Jack was, and is still, a very positive and strong person. The assessment reports spoke of his stoic character and intelligence, and in accordance with the ACC policies of the day, he was offered the opportunity to pursue university studies to help him realise his potential and maximise his employment opportunities. For personal reasons he chose not to do that but he did return to a clerical position with Railways.

In terms of entitlements he, of course, received 80 per cent of his pre-accident earnings while he was off work, and his treatment costs were paid in full. He was also reimbursed for travelling and incidental expenses incurred, such as travelling for treatment.

On completion of his rehabilitation and following his return to work, he had a permanent pension assessed which reflected his loss of earning capacity. Although it was considerably less than 80 per cent of his pre-accident earnings it provided him with a base income which he still receives (although his union had to make very strong submissions to the Select Committees considering the 1992 and the 1998 legislation to roll back a proposed retrospective power which would have enabled his permanent pension to be terminated).

He was awarded the maximum lump sum then payable for pain and suffering, which was $10,000. He used that to buy a car to travel to and from work. He had not previously owned a car because he was able to use Railway bus and rail services. ACC recognised the cost of private transport as a cost of the accident by reimbursing him a mileage rate for the use of his car to and from work.

Tino had his accident more than 20 years later, under the 1992 Act. He was also an experienced railway shunter who had a serious accident in which his leg was amputated. In fact he very nearly died. Like Jack he would have had very strong common-law claim against his employer for damages. Unlike Jack however his entitlements were severely limited by the 1992 Act.

In accordance with the common practice in our hospitals these days Tino was discharged before his wounds had healed and he had to travel to and from hospital for medical treatment. He could not use a bus (there are very few through his area anyway), he could not drive his car, and his wife did not drive at all. However the Government regulations made under the 1992 Act prevented ACC from paying for a taxi to take him to and from the hospital (although the employer agreed to pay the shortfall). If he attended his general practitioner, the Regulations limited the amount he could claim for reimbursement so he was personally liable for about $10 per visit. This is in spite of the commitment by our governments since 1938, under International Labour Convention 17, to provide all necessary treatment for work injuries at no cost to the injured worker.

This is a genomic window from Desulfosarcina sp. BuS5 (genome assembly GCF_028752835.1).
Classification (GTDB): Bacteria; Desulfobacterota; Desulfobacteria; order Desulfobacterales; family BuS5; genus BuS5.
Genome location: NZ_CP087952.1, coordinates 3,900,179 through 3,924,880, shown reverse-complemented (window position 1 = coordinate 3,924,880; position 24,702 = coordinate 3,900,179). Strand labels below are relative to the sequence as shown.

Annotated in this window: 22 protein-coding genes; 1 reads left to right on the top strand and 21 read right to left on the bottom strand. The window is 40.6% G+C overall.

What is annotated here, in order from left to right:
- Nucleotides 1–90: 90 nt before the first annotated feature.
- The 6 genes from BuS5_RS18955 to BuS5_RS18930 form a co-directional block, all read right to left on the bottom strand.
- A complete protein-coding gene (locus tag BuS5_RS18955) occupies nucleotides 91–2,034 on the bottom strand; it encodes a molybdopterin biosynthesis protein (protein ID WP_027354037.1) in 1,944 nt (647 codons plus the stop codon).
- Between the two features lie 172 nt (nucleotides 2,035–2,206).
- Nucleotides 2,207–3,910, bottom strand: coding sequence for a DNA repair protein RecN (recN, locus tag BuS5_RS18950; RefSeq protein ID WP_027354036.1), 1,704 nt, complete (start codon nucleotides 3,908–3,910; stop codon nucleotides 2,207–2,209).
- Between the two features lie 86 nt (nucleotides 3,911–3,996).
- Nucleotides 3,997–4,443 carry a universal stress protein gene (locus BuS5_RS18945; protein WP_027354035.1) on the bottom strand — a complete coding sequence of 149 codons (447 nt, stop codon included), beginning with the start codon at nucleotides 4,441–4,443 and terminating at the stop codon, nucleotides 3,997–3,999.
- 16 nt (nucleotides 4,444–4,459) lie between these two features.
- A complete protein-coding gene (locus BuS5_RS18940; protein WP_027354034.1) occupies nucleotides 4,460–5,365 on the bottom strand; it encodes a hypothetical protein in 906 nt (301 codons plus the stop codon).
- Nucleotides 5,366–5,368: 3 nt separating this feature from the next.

Tino did, of course, receive 80 per cent of his pre-accident earnings, but that will not be payable indefinitely. Under the 1992 Act his rights to rehabilitation, particularly vocational rehabilitation, were more limited. If he is assessed, at some stage, as being fit for some job (for which he is judged to be suited by his skills, knowledge and experience) in which he can work for 30 hours or more a week, his earnings compensation entitlement will be terminated. He may qualify for a small "independence allowance" (about $30-40 per week) to recognise his functional loss but he will receive no recognition whatsoever, whether by lump sum compensation or periodic payment, of the incredible pain he has endured and the loss of enjoyment of life.


Although the union movement had campaigned against the 1992 Act, and had formed a campaign coalition (HONTRACT – Honour the Social Contract), the severe negative impact of the Act, particularly on severely injured people, galvanised a number of groups into action a few months prior to the 1993 General Election.

An organisation called COAC (the Coalition on Accident Compensation) was formed, which included the Council of Trade Unions, the Assembly of Disabled Persons (DPA), the Women's Division of Federated Farmers, Grey Power, and other disability and community organizations.

COAC mounted an active media campaign around a number of cases where the injured person had been disadvantaged by the severity and inflexibility of the prescriptive regulatory approach which replaced the previous discretionary approach to ACC decision-making.

One such case highlighted the absurdity of the Regulations. The new Regulations prevented a tetraplegic 13 year old boy being moved home from hospital because they denied ACC any discretionary power to contribute to the costs of the necessary home care.

The COAC campaign had a significant impact during the 1993 General Election campaign and was acknowledged, by the then Prime Minister Jim Bolger, and commentators, as a factor in the very close electoral result in that election.

COAC continued to have an influence throughout the 1990s and, through the Council of Trade Unions, worked closely with the Labour Party, and other opposition parties, on their ACC policies.


National made specific commitments at both the 1993 and 1996 General Elections that ACC would not be privatised. With the replacement of Jim Bolger as National Leader and Prime Minister by Jenny Shipley, that commitment was ignored and the Accident Insurance Bill was introduced into Parliament on 17 September 1998.